Blanton for Milledge?
Happy New Year’s to everyone. Hope everyone has a healthy and happy 2007!
With that out of the way, there isn’t much else to report, other than a tidbit from Ray Ratto suggesting that the Oakland A’s will trade Joe Blanton for Lastings Milledge.
Granted, this could be as much a guess as the NY media thinking the Yankees were trading Randy Johnson to clear salary for a Barry Zito run. However, it’s been a slow few days, and the most passionate (read: insane) of us are happy to attack and ponder any hint of a rumor we can find in early January.
Straight up, Milledge for Blanton is a nice, fair deal for both sides. The A’s need some outfielders, have a surplus of solid starters, and Billy Beane supposedly covets Lastings Milledge. The Mets don’t appear ready to insert Milledge into the starting lineup in 2007, and are hungry for an innings-eating starter. Looking at what became of Alex Ochoa, Alex Escobar, and even Jay Payton, bargaining the future by trading a “potential star” such as Milledge in return for a solid (if unspectacular) starter who can make a contribution now seems like a good idea for our Flushing favorites.
Yes, there are some people who like to compare Lastings Milledge to Gary Sheffield. Unfortunately, the comparison includes not only raw skills but attitude. The chance that Milledge eventually matures into a “good” Gary Sheffield — meaning, the guy who lost the clubhouse cancer personality and evolved into one of the top five pure hitters in MLB — is slim. Even after hitting 33 HRs and driving in 100 RBI as a 23-year-old in 1992, Gary Sheffield was still a punk, and was enough of a distraction that the Padres still found it a good idea to move him. It really wasn’t until 1999, when he turned 30 and played under the laid-back Davey Johnson, that Sheffield began to shed his bad reputation — despite occasionally putting up great numbers.
At age 22, Lastings Milledge is nowhere near where Sheffield was at the same age. He might get there in, say, two or three years — but by then the Mets should have Carlos Gomez ready, and/or have a good idea of what Fernando Martinez will become. The Mets are built to win in 2007, and with Gomez and Martinez waiting in the wings (and Carlos Beltran locked up through 2011), can afford to flip Milledge without compromising the future.
There are some who may feel that the Mets should get something more than “just” Joe Blanton in return for Lastings Milledge. However, two things need to be considered. First, the 26-year-old Blanton has won 28 MLB games and pitched nearly 400 innings over the last two years — nothing to sneeze at. Those numbers place him as a legitimate #3 starter in the Mets’ rotation — in fact, his sheer stats make him their #2. Secondly, this offseason’s market has seen people such as Gil Meche get 5-year contracts, and Jason Jennings fetch three top prospects. If the Mets could get Joe Blanton for Lastings Milledge straight up, there shouldn’t be a moment’s hesitation.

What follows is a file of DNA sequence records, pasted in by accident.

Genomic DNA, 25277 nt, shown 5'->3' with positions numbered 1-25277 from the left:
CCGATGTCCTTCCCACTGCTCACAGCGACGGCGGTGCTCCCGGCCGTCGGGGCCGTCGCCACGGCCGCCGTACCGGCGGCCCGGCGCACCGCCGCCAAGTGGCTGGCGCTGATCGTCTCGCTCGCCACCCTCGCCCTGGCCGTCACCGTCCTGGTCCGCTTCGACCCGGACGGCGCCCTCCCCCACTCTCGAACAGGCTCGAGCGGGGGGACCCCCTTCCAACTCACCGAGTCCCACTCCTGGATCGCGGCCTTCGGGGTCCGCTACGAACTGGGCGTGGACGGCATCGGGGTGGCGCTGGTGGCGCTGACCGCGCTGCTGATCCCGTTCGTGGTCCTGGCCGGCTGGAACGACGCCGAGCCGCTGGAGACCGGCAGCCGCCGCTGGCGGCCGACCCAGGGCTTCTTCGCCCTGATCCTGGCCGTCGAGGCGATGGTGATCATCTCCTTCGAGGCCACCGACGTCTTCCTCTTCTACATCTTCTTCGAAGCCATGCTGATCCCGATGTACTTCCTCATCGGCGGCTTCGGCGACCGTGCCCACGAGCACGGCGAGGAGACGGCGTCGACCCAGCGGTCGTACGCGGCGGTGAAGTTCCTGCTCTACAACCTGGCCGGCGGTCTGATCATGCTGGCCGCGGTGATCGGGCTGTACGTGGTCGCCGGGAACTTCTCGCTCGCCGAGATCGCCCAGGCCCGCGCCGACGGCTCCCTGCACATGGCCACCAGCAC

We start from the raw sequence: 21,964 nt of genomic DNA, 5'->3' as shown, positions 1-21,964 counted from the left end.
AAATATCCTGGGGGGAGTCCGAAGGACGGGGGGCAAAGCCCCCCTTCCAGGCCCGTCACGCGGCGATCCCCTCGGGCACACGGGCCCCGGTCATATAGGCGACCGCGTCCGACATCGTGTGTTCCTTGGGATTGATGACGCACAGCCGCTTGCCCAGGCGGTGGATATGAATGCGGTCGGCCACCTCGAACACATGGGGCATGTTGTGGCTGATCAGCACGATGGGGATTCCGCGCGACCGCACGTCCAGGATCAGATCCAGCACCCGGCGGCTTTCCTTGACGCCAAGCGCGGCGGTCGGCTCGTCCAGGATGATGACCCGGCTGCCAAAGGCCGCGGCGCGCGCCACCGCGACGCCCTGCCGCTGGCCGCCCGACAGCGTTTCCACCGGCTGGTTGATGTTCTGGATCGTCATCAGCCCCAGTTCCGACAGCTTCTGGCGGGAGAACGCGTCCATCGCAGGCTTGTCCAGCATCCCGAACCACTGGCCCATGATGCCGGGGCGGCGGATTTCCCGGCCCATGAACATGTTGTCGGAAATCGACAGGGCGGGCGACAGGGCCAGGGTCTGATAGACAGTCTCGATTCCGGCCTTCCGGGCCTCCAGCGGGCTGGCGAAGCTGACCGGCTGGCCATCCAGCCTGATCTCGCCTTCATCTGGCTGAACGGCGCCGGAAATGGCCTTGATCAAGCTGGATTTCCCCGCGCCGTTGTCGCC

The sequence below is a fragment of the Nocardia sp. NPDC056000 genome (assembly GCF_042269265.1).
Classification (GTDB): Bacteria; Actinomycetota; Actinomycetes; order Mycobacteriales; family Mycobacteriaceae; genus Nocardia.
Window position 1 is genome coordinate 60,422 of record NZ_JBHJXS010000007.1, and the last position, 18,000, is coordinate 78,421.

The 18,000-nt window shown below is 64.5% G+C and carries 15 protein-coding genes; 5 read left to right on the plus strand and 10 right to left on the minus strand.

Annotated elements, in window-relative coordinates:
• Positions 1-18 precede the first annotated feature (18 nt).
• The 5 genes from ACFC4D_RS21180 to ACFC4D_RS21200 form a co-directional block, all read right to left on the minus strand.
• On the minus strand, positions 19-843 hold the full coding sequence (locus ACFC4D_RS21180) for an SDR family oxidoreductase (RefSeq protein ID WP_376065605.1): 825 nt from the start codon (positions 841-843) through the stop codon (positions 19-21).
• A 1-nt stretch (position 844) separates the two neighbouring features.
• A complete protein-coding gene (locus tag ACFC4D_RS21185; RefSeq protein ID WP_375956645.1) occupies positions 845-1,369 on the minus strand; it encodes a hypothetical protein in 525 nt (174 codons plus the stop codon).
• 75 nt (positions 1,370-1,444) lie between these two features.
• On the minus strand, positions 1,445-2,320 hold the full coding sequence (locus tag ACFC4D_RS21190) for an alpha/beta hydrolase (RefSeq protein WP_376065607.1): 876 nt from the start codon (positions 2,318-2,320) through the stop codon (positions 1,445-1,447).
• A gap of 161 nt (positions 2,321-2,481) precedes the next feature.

The problem is that Billy Beane knows the market all too well, and wouldn’t dream of releasing Blanton for just Milledge. He’ll try to squeeze Aaron Heilman out of the Mets as well, and/or Mike Pelfrey or Philip Humber. At that point, the Mets must say “no thanks” — after all, Pelfrey or Humber have much more upside than Blanton, and Heilman may very well be as competent a starter as Blanton if given the chance.
Unfortunately, the Mets don’t have too many “expendable” trade chips beyond Milledge. Gomez and Martinez are widely coveted, but probably untouchable — especially if Milledge is dealt. John Maine and Oliver Perez would be decent chips if the Mets weren’t so reliant upon them both to fill out the back end of their rotation. Newly acquired Ben Johnson, Jon Adkins, and Jason Vargas might be expendable, but there doesn’t seem to be a whole lot of interest in this trio. Alay Soler and Anderson Hernandez didn’t show enough last year to impress anyone, and former KC Royals prospect Ruben Gotay has fallen off of most scout’s lists. The only decent prospects they have at AA and AAA were left off the 40-man, available to anyone in the winter draft. It seems that if the Mets are to acquire a worthwhile starter without overpaying, they’ll either have to find someone who overvalues Lastings Milledge, is willing to include a prospect of their own, or lasso in a third team to make a trade happen.
In the end, if the Mets can’t get Blanton — or someone similar — straight up for Milledge, I’ll be happy if they stand pat. I’d rather see Oliver Perez and John Maine fall flat on their faces (but give the youngsters another year of seasoning), than watch Mike Pelfrey, Phil Humber or Aaron Heilman win 15 games for someone else. Apparently, I’m still not over the Scott Kazmir deal.